And notice how the apostle underlines this truth. He says, "for this is the will of God in Christ Jesus concerning you." The will of God is not to make some dramatic display of power or gift that is going to attract attention. But the will of God is for you to "give thanks in all circumstances." In fact, twice in this letter Paul uses the phrase, "it is God's will." First, he said in chapter 4 and verse 3, "It is God's will...that you avoid sexual immorality." That is the will of God for your body. But here is the will of God for your spirit -- that you "give thanks in all circumstances." So if you want to do the will of God, there are two areas in which His will is clearly set out for you -- moral purity for your body and continual thanksgiving for your spirit.

IV. Be Discerning (V. 19)

Look in verse 19 through 21 (read.) These three verses have to do with the work of the Holy Spirit in the individual and in the church. Verse 19 condemns quenching the Spirit. The word is used of putting out a fire. For example, in Mark 9:48 the Lord Jesus is talking about the fire of hell, and He says in hell "the fire is not quenched." The tense of the verb is present. And since this is a command, it means "stop quenching the Spirit."

Now, there are two ways that you can quench the Spirit. First of all, you can quench the Spirit by failing to do what you ought to do. I mean, if God's Spirit prompts you to say amen in church, then you ought to say amen. If God's Spirit prompts you to dump out all the money in your pocketbook in the offering plate, you ought to obey God. Don't quench the Spirit. Paul is saying, "Give in to those feelings. When the Spirit prompts you to show love toward somebody, do it. Do not hold back." I once heard of a man who said, "Sometimes when I think of how my wife works and blesses me, it's all I can do to keep from telling her how much I love her!" There is a man who is being guided by the Spirit, but quenched the Spirit. Don't do that. Go ahead and tell her you love her, even if you have to pick her up off the floor afterward. But let me tell you another way that you can quench the Spirit. Not just by failing to do what the Spirit prompts you to do, but you can quench the Spirit by doing what you know is wrong.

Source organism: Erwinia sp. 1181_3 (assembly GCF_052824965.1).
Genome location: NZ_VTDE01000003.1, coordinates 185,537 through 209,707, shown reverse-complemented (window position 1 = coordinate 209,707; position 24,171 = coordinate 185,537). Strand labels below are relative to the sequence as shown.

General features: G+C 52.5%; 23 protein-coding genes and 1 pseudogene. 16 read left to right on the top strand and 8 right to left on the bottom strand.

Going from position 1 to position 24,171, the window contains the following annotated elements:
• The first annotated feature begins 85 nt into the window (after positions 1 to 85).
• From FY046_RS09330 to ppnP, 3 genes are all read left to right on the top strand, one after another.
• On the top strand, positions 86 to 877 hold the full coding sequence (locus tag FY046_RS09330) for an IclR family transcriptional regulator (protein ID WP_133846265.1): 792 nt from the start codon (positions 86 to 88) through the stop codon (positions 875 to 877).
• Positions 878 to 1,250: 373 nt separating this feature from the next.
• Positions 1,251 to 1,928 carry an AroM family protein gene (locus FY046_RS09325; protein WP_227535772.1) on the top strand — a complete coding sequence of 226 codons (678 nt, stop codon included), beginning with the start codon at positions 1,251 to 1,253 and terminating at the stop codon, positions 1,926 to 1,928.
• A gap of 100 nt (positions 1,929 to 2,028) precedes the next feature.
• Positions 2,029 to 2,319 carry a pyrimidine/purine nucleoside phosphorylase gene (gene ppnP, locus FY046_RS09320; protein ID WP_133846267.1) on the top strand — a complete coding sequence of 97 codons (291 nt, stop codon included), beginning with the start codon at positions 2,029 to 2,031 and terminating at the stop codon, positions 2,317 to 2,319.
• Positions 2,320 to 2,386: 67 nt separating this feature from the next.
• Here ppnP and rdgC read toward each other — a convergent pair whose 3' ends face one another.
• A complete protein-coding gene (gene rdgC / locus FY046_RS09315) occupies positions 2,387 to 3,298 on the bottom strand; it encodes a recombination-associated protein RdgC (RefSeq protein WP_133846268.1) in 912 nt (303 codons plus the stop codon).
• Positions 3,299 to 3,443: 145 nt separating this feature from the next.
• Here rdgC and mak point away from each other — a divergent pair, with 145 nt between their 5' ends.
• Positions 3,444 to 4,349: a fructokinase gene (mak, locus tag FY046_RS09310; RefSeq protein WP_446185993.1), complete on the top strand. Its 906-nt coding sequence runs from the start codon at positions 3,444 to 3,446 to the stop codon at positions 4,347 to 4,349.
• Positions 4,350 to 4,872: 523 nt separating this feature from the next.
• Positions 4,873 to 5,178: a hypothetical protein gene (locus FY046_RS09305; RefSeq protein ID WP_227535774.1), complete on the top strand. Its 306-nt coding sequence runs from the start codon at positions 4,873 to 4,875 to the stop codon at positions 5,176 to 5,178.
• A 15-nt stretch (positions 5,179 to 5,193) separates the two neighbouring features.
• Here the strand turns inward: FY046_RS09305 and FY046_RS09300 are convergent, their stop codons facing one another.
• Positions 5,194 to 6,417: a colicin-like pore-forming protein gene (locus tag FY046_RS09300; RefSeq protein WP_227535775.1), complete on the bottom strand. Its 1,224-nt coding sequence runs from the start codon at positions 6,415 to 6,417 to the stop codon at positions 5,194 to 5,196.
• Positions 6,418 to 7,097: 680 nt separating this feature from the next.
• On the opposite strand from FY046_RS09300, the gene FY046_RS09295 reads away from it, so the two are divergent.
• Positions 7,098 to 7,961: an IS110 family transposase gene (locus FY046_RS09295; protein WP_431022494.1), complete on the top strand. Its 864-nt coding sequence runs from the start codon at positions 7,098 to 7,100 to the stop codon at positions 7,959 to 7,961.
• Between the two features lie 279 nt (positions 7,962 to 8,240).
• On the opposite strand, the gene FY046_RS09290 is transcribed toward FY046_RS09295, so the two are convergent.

An old time preacher was talking to one of his church members who was in a rebellious frame of mind, and he chided him for his wrong doings. And he said, "Don't you come to church. Because if you come to church with your wrong attitude, you will 'squench' the Spirit." He had unintentionally coined this word by combining "squelch" and "quench." Perhaps it should even be in the dictionary. Vance Havner says, "We 'squench' the Spirit in more ways than we suspect." But we need to make sure that we don't quench the Spirit by doing what is wrong, or by failing to do what the Spirit prompts us to do.

You know, a mark of Christian maturity is sensitivity to the promptings of the Holy Spirit, even in the little things that in them seem harmless. I heard about an evangelist preaching as a young minister in a little church in Florida. And while he spoke he noticed that his gold wristwatch sparkled in the light. His father had given it to him for graduation from high school. And he said, "I saw people looking at it, and the Lord said to me, 'Take it off. It's distracting.' And I said, 'Lord, I can surely wear a wrist watch that my daddy gave me.' But it was sensitivity that God was teaching me -- to be sensitive to the little things. I took it off and never wore it in the pulpit again." "Lord, make me sensitive" is a prayer that should always be on our hearts. We should never do anything or say anything or think anything that would quench the moving and the working and the ministry of the Holy Spirit in this place. So Paul says be discerning, quench not the Spirit. And then he says, "be discerning and despise not prophesyings" (verse 20).